“There is an opportunity to provide a world-class open space system for a large area of
the city on a scale not seen in Boston since the creation of the Emerald Necklace,” the letter read. “Harvard should provide an open space plan that connects all four neighborhoods around a comprehensive framework of green infrastructure.”
Parmenter criticized the University for not responding to the letter in over a year. In a follow-up letter last October, the BPRD wrote that while Tishman Speyer provided written responses to the letter in its Draft Project Impact Report, the developer “did not modify its plans in response to the comments.”
Carragee, a professor at Suffolk University, said in an interview that Harvard’s decision to not respond to the letter’s recommendations reflects a broader lack of transparency in the University’s dealings with residents. Carragee also condemned the University withholding how much money it received from Tishman Speyer for development rights.
“If you’re committed to openness and transparency, but you're not committed to openness and transparency about the very economic structure of this new campus, then you’re not committed to openness and transparency,” Carragee said. “My Latin is enough that I know what Veritas means.”
In an email on July 6, University spokesperson Brigid O’Rourke wrote that many of the University’s new pledges at the meeting were in direct response to concerns advanced by residents of Allston.
“Harvard values working collaboratively with the City, BPDA, Task Force, elected officials, partners, community members, and others on our shared vision of creating an equitable, sustainable, innovative new district in Allston,” O’Rourke wrote.
The meeting also featured new details on Harvard and Tishman Speyer’s plans to address the transit needs created by the ERC, which the developer debuted in November.
The University announced a new Harvard shuttle route with free access to Allston-Brighton residents, to be launched with the completion of the Phase A. Harvard previously pledged $50 million to Allston’s proposed West Station following resident concerns about the ERC, though the station is not set for construction until 2040.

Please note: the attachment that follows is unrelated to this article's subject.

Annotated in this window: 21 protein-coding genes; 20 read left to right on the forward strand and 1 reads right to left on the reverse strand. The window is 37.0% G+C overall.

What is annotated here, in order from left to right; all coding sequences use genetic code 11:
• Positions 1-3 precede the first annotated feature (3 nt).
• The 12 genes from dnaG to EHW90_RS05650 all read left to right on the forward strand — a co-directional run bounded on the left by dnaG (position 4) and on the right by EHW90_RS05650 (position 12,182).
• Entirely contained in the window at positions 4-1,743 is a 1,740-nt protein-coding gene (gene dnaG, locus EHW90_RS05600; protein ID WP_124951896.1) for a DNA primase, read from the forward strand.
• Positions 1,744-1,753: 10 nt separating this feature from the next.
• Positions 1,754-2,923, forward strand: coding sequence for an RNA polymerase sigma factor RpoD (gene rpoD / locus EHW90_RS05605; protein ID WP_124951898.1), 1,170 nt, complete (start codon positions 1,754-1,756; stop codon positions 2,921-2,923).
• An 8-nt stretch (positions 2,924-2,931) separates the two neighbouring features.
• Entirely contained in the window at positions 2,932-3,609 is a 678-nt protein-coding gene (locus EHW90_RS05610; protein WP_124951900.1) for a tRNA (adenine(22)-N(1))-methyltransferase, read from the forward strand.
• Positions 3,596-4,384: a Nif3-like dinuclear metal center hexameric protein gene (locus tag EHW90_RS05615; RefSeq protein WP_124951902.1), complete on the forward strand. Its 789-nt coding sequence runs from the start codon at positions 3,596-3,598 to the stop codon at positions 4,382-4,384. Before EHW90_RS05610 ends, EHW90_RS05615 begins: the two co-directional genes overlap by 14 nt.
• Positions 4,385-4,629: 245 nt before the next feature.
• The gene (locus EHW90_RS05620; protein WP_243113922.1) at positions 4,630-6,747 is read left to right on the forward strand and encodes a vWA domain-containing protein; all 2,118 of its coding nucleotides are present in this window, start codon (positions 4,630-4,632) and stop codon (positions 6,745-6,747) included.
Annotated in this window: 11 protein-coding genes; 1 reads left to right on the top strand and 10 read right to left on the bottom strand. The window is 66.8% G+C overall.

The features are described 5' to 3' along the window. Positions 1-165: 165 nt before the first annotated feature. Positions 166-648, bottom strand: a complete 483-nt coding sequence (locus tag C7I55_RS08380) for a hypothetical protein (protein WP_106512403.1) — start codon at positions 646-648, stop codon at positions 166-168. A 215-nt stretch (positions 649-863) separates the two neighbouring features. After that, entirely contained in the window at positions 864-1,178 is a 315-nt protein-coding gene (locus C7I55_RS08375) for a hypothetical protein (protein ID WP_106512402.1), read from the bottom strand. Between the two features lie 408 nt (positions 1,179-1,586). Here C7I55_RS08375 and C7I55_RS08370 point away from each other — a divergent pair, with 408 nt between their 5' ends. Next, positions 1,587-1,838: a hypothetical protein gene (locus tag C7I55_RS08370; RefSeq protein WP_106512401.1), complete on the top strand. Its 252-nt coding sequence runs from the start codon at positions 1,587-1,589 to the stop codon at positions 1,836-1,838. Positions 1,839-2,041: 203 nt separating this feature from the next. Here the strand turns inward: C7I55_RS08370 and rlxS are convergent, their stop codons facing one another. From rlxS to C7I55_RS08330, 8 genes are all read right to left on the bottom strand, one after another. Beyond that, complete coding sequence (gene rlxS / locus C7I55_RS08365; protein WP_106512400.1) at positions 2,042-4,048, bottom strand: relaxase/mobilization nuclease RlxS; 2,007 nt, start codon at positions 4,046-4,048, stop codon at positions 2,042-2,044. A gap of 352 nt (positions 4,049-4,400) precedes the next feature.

Jay Flynn, a transportation expert who spoke at the meeting, said that Harvard’s current transit pledges were inadequate to meet the demand that would result from the ERC, though he said Harvard’s offer to partially fund West Station was “a good first step.”
“The notion that you're going to be able to solve the transportation needs in the long term in the Allston area with buses on city streets is ridiculous,” Flynn said.
Flynn said in an interview that the jobs created by the new campus — 4,000 in construction as the campus is built and 5,300 permanent positions, per projections from Tishman Speyer — could result in a transportation “nightmare” if not properly accommodated.
During the meeting, Carragee said the ERC proposal is primarily intended to earn billions of dollars and called on the University to expand its affordable housing pledge.
“This project, the ERC, is an utter betrayal of Harvard’s social justice mission,” Carragee said. “This is a corporation acting not in the interest of our community, but in its corporate self-interest. It’s an embarrassing moment for Harvard University.”
The amended plans for the ERC will be considered by the BPDA on Thursday
—Staff writer Brandon L. Kingdollar can be reached at firstname.lastname@example.org. Follow him on Twitter at @newskingdollar.